Somehow, we  have turned into NFL fans, and our last few Sunday afternoons have been spent cheering on the Green Bay Packers. Since before last year's Superbowl, my kids have also loved the Seahawks (but clearly 2nd to the Packers). Sunday's game was a major disappointment to my kids and even hours later I was feeling bummed for my boys.

My brother Casey is thrilled to hear we are sports fans now and the texts between him and I on Sunday made me chuckle. In reference to me still feeling disappointed 4 hours after the Packers loss he sent a text that summed up my life well, "hahahahahahahahahahah...This is almost as good as you now owning farm animals."

Yep. Farm animals and NFL fans. I'd never have predicted these parts of my life!

There's some more serious parts of life I'm gearing up to write about (maybe), but for now, this will suffice as a permanent tidbit of our life.

Tuesday, January 6, 2015

Parent. Sleep. Repeat.

If I end up in a mental hospital one of these days, I have no doubt it will be because of monotony. It will be because the same words come out of my mouth, and my body physically does the same things over and over again. It will be the result of days and weeks and months and years of repetition.

My words and actions will be similar to these:

Answering the question at least 6 times every afternoon, "What's for dinner?" I thought I once solved this by placing a little chalkboard on my kitchen counter. I instead found myself saying at least 6+ times, "Read the chalkboard." (If every individual could even just limit the question to only once, it would be easier on my mental state. But no one seems to remember they asked 10 or 20 minutes earlier and I'm repeating myself far more than 6 times.)

My body will be stuck into a permanent position of wiping off kitchen counters. It doesn't seem to matter how much older my children get, or how many kitchen tasks they can now assist with or do themselves. I feel like multiple times a day I am wiping off the kitchen counters.

I'm not sure my mouth will ever stop uttering the words "Make Good Choices" when saying goodbye to my children. They seem to naturally follow the words, "Goodbye. I love you." or any such variants such as, "I love you. Have a good day." or "Have fun. Love you." Even the little boy next door that I drive to kindergarten each day now chants, "Good choices" as soon as the word, "Make" comes out of my mouth each day as Drew and his friend hop out of the car at the kindergarten pull-up.

I think I will forever be in the notion of fixing the next meal, or the next snack. And if not actively making it, I'll likely be planning for it, or shopping for it, or cleaning up after it.

My hand will be stuck in the perpetual movement of signing my name. In this day of electronics, I feel like the need for my signature should be dying out. Yet it seems every afternoon, evening, and morning, I am met with a stack of papers that require my signature. Thank heaven, Mike had a stamp made of my signature for the office. I think he was getting scared tired of asking me (the president/owner) to sign papers for the business.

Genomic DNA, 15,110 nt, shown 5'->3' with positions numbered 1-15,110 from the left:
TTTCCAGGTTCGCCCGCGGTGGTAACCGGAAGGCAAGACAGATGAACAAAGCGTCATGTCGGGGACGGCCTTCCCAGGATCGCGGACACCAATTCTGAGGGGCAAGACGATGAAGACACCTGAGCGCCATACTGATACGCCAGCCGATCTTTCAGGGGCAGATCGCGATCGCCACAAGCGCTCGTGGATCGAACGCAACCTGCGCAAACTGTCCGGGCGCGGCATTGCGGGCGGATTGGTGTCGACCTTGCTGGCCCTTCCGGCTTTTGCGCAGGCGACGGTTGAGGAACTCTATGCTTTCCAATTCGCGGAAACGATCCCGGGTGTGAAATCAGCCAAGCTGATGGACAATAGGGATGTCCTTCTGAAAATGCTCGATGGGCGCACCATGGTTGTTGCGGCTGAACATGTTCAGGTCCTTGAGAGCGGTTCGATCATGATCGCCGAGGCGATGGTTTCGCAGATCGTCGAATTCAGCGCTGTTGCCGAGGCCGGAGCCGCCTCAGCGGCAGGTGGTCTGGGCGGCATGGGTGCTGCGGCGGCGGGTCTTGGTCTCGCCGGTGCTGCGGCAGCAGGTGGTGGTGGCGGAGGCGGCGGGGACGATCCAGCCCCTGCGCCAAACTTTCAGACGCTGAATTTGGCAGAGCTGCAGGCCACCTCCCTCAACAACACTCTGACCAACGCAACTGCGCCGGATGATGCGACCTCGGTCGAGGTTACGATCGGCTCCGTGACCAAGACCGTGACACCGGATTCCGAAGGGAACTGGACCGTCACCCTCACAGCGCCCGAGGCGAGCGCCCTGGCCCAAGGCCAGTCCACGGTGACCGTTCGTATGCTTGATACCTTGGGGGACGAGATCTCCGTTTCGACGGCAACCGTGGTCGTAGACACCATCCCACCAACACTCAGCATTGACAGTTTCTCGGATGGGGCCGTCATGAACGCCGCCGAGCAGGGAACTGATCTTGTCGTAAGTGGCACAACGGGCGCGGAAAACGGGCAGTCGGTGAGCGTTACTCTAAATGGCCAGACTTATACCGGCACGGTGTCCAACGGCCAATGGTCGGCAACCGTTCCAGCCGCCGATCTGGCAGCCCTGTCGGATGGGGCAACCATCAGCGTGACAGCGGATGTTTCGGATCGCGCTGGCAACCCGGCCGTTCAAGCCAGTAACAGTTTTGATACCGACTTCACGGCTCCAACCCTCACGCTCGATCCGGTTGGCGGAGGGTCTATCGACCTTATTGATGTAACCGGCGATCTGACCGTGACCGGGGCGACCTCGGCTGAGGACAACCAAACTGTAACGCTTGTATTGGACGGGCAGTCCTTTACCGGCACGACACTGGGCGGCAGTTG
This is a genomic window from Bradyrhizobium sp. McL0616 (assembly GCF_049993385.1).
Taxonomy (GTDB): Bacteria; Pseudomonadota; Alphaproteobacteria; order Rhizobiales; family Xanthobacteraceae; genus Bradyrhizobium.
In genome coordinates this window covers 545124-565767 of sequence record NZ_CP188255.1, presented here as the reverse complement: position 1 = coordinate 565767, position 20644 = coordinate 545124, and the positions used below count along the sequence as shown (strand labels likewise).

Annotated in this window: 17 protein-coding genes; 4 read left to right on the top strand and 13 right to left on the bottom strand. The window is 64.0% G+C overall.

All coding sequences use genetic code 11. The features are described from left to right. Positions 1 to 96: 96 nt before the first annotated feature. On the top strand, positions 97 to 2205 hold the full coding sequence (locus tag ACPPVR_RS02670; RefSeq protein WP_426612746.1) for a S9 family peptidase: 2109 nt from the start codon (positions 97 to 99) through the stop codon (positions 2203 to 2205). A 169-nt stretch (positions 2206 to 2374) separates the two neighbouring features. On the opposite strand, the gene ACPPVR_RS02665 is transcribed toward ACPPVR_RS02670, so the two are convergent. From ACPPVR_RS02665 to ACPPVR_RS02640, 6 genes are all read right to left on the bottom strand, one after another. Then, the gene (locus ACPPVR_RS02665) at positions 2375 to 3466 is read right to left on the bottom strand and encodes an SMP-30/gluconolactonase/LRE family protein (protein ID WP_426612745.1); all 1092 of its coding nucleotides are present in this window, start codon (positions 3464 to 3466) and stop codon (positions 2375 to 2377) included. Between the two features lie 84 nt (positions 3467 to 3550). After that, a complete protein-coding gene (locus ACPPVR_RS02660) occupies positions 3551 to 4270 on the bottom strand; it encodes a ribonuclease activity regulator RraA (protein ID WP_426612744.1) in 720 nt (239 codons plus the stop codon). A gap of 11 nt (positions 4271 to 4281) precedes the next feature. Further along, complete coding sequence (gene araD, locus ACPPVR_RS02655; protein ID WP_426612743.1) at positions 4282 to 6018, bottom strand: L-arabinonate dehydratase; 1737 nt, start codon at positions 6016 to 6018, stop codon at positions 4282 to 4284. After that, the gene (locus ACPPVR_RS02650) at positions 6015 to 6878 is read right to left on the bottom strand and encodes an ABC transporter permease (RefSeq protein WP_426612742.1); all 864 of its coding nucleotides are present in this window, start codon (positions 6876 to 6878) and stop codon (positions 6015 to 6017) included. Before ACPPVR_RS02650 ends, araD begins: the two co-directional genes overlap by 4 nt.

My brain will always be calculating exactly how many minutes a child read the previous night. I will never understand why it can't just be assumed my children continue to read every night as they have since toddlers. Reading isn't hard for us to do. Remembering every book read and the approximate time taken to read said books is.

I feel as though my car will always be on auto-pilot to some type of grocery store. Doesn't matter if it is Walmart, Dicks, or Costco. I'm quite certain a day doesn't pass without somebody needing something.

I'm not sure there will ever be a day that passes without me saying at least 10 times the phrases, "Close the door!" "Turn off the light!" "Put your shoes away!" "Close the fridge!" or the questions, "Have you practiced?" "Is your homework done?" "Is your room clean?" "Are your teeth brushed?"

(Speaking of teeth brushing. I dream of the day we don't have more toothpaste in the sinks than in all the toothpaste tubes combined.)

Best go now.
Drew has just requested a snack.
Oh the irony.

(This photo is completely unrelated. But the amount of nonsense photos I find on my i-pad and cell phone are sure to contribute to any questionable mental state of mind.)

Monday, December 29, 2014

Another Christmas Past

Ellie was the lucky finder of the quarter in the trifle on Christmas Eve. She spent all of Christmas Eve day announcing, "I just know I'm going to win the $5.00 bill tonight. I just know it." Not sure how much of it was clairvoyance versus sheer luck, but she was one happy girl.
(Apparently Megan was struggling with a little envy.)

One of my favorite days in December is "Christmas Sunday." The Sunday before Christmas always finds my children in new Christmas ties and dresses and of course a photo in front of the tree. I was as shocked as Megan's response was when she asked me that morning, "Did anyone get any new clothes to wear?"

No new clothes.
No photo.
Maybe ext year.

Each Christmas Eve day as I spend hours in the kitchn, I ask my children, "Do you really love this formal Christmas Eve dinner tradition?" They always ask with a resounding yes, and every year it continues. Apparently, it is lots of peoples' favorites. Not necessarily mine.
A few of the siblings may or may not have taken issue with the fact Drew was allowed to wear his new pajamas for dinner instead of the *required* best-dress.

Speaking of pajamas. The Pajama Fairy did much better in remembering her yearly responsibility of delivering pajamas on Christmas Eve morning than I did remembering new church clothes. And the traditional photo by the tree with stockings on Christmas Eve night was not forgotten.